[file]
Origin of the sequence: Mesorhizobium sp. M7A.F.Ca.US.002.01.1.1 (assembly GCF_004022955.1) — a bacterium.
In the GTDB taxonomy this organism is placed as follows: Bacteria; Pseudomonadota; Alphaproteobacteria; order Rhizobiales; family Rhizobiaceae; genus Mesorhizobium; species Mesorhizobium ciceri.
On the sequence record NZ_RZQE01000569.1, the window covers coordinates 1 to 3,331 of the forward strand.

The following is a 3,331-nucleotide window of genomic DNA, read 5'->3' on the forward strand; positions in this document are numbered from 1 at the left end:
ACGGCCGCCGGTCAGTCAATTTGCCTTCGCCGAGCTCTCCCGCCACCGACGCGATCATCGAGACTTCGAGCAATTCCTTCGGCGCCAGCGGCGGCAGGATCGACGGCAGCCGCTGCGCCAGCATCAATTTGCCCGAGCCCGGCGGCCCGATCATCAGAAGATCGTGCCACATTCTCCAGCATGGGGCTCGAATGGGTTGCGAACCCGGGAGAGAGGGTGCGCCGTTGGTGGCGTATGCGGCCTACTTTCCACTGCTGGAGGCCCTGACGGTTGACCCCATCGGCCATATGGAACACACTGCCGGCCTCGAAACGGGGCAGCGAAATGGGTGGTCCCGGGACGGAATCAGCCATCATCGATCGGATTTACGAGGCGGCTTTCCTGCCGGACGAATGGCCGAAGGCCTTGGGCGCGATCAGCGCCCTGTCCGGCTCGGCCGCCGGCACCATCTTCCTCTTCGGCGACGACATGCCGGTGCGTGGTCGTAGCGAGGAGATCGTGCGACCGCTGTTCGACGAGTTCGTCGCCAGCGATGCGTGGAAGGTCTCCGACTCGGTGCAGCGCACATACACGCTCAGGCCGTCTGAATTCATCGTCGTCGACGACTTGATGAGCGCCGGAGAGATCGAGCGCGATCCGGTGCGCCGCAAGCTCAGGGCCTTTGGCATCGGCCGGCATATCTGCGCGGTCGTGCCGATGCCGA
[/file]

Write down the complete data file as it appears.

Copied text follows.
Origin of the sequence: Mesorhizobium sp. M7A.F.Ca.US.002.01.1.1 (assembly GCF_004022955.1) — a bacterium.
In the GTDB taxonomy this organism is placed as follows: Bacteria; Pseudomonadota; Alphaproteobacteria; order Rhizobiales; family Rhizobiaceae; genus Mesorhizobium; species Mesorhizobium ciceri.
On the sequence record NZ_RZQE01000569.1, the window covers coordinates 1 to 3,331 of the forward strand.

The following is a 3,331-nucleotide window of genomic DNA, read 5'->3' on the forward strand; positions in this document are numbered from 1 at the left end:
ACGGCCGCCGGTCAGTCAATTTGCCTTCGCCGAGCTCTCCCGCCACCGACGCGATCATCGAGACTTCGAGCAATTCCTTCGGCGCCAGCGGCGGCAGGATCGACGGCAGCCGCTGCGCCAGCATCAATTTGCCCGAGCCCGGCGGCCCGATCATCAGAAGATCGTGCCACATTCTCCAGCATGGGGCTCGAATGGGTTGCGAACCCGGGAGAGAGGGTGCGCCGTTGGTGGCGTATGCGGCCTACTTTCCACTGCTGGAGGCCCTGACGGTTGACCCCATCGGCCATATGGAACACACTGCCGGCCTCGAAACGGGGCAGCGAAATGGGTGGTCCCGGGACGGAATCAGCCATCATCGATCGGATTTACGAGGCGGCTTTCCTGCCGGACGAATGGCCGAAGGCCTTGGGCGCGATCAGCGCCCTGTCCGGCTCGGCCGCCGGCACCATCTTCCTCTTCGGCGACGACATGCCGGTGCGTGGTCGTAGCGAGGAGATCGTGCGACCGCTGTTCGACGAGTTCGTCGCCAGCGATGCGTGGAAGGTCTCCGACTCGGTGCAGCGCACATACACGCTCAGGCCGTCTGAATTCATCGTCGTCGACGACTTGATGAGCGCCGGAGAGATCGAGCGCGATCCGGTGCGCCGCAAGCTCAGGGCCTTTGGCATCGGCCGGCATATCTGCGCGGTCGTGCCGATGCCGA